I began writing this a long time ago after I viewed a talk on Event Sourcing by Greg Young. It was just a simple thought on maintaining the current snapshot of a projection of an event stream as events are generated. I eventually heard a talk called “Turning the database inside-out with Apache Samza” by Martin Kleppmann, http://www.confluent.io/blog/turning-the-database-inside-out-with-apache-samza/. The talk was awesome, as I mentioned in a previous post. It provided structure, understanding and coherence to the thoughts I had.
It still took a while to finish this post after seeing the talk (because I have too much going on), but I would probably still be stuck on this post for a long time if I hadn’t heard the talk and looked further into stream processing.
Event sourcing is the storing of a stream of facts that have occurred in a system. Facts are immutable. Once a fact is stored it can’t be changed or removed. Facts are captured as events. An event is a representation of an action that occurred in the past. An event is usually an abstraction of some business intent and can have other properties or related data. To get the state for a point in time we have to process all of the previous events to build up the state to the point in time.
In our system we want to store events that happen in the system. We will use these events to figure out the current state of the system. When we need to know the current state of the system we calculate a left fold of the previous facts we have stored from the beginning of time to the last fact stored. We iterate over each fact, starting with the first one, calculating the change in state at each iteration. This produces a projection of the current transient state of the system. Projections of current state are transient because they don’t last long. As new facts are stored new projections have to be produced to get the new current state.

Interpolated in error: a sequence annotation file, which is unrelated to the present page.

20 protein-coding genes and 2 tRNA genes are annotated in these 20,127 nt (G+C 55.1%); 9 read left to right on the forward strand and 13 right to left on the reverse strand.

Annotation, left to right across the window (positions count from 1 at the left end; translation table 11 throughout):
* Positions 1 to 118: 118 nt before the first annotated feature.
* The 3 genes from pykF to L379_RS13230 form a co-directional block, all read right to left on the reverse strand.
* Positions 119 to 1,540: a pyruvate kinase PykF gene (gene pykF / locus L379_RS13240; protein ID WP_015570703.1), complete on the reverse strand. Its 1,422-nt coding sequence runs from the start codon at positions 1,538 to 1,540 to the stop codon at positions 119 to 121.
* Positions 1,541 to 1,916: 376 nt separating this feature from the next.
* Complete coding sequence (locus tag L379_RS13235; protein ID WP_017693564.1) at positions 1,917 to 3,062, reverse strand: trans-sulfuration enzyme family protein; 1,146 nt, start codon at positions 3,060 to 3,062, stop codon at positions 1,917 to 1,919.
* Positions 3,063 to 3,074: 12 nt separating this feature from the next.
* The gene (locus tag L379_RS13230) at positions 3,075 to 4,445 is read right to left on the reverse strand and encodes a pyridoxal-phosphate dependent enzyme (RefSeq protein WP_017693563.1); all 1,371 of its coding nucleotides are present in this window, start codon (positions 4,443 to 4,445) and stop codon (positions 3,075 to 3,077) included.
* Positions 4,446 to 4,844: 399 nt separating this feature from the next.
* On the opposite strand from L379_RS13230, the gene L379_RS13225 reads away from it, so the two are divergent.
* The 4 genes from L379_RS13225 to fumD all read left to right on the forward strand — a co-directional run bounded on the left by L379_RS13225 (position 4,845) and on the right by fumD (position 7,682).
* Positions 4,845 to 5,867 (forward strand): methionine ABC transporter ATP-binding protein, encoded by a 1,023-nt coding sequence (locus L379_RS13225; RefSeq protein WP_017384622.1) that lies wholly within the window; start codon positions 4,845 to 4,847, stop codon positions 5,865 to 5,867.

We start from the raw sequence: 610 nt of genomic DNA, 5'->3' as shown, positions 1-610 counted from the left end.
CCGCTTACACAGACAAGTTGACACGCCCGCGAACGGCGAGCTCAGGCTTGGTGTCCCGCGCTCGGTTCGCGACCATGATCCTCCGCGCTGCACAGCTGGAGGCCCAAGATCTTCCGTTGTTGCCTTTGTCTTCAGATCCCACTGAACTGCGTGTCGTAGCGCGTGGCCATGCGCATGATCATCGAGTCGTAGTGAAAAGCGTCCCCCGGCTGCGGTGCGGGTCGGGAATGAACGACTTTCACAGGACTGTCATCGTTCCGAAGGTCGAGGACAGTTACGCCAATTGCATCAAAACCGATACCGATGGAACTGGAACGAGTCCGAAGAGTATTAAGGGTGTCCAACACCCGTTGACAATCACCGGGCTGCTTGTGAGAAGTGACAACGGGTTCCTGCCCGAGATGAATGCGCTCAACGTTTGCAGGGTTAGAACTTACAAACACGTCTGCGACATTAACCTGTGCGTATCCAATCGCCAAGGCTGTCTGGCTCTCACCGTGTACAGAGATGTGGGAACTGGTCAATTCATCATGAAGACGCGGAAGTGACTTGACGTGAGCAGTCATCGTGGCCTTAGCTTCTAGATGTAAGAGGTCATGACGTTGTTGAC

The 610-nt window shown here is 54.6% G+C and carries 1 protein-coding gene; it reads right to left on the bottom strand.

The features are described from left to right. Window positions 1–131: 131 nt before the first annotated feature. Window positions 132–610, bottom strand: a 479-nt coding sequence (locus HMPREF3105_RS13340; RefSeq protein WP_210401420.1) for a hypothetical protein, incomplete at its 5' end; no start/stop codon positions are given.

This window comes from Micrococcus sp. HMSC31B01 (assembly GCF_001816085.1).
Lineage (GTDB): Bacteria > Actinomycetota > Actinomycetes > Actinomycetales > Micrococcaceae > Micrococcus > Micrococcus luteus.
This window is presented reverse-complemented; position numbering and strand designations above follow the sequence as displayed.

Snapshots are sometimes shown in examples of event sourcing. Snapshots are a type of memoization used to help optimize rebuilding state. If we have to rebuild state from a large stream of facts, it can be cumbersome and slow. This is a problem when you want your system to be fast and responsive. So we take snapshots of a projection taken at various points in the stream so that we can begin rebuilding state from a snapshot instead of having to replay the entire stream. So, a snapshot is a cache of a projection of state at some point in time.
Snapshots in traditional event sourcing examples have a problem because the snapshot is a version of state for some version of a projection. A projection is a representation of state based on current understanding. When the understanding changes there are problems.
Let’s say we have an application and we understand the state as a Contact object containing a name and address property. Let’s also say we have a couple facts that alter state. One fact is a new contact was created and is captured by a “Create Contact” event containing “Name” and “Address” data that is the name and address of a contact. Another fact is a contact changed their address and is captured by a “Change Contact Address” event containing “Address” data with the new address for a contact.
When a new contact is added a “Create Contact” event is stored. When a contact’s address is changed a “Change Contact Address” event is stored. To project the current state of a contact that has a “Create Contact” and “Change Contact Address” event stored, we first create a new Contact object, then get the first event, “Create Contact”, from the event store and update the Contact object from the event data. Then we get the “Change Contact Address’ event and update the Contact object with the new address from the event.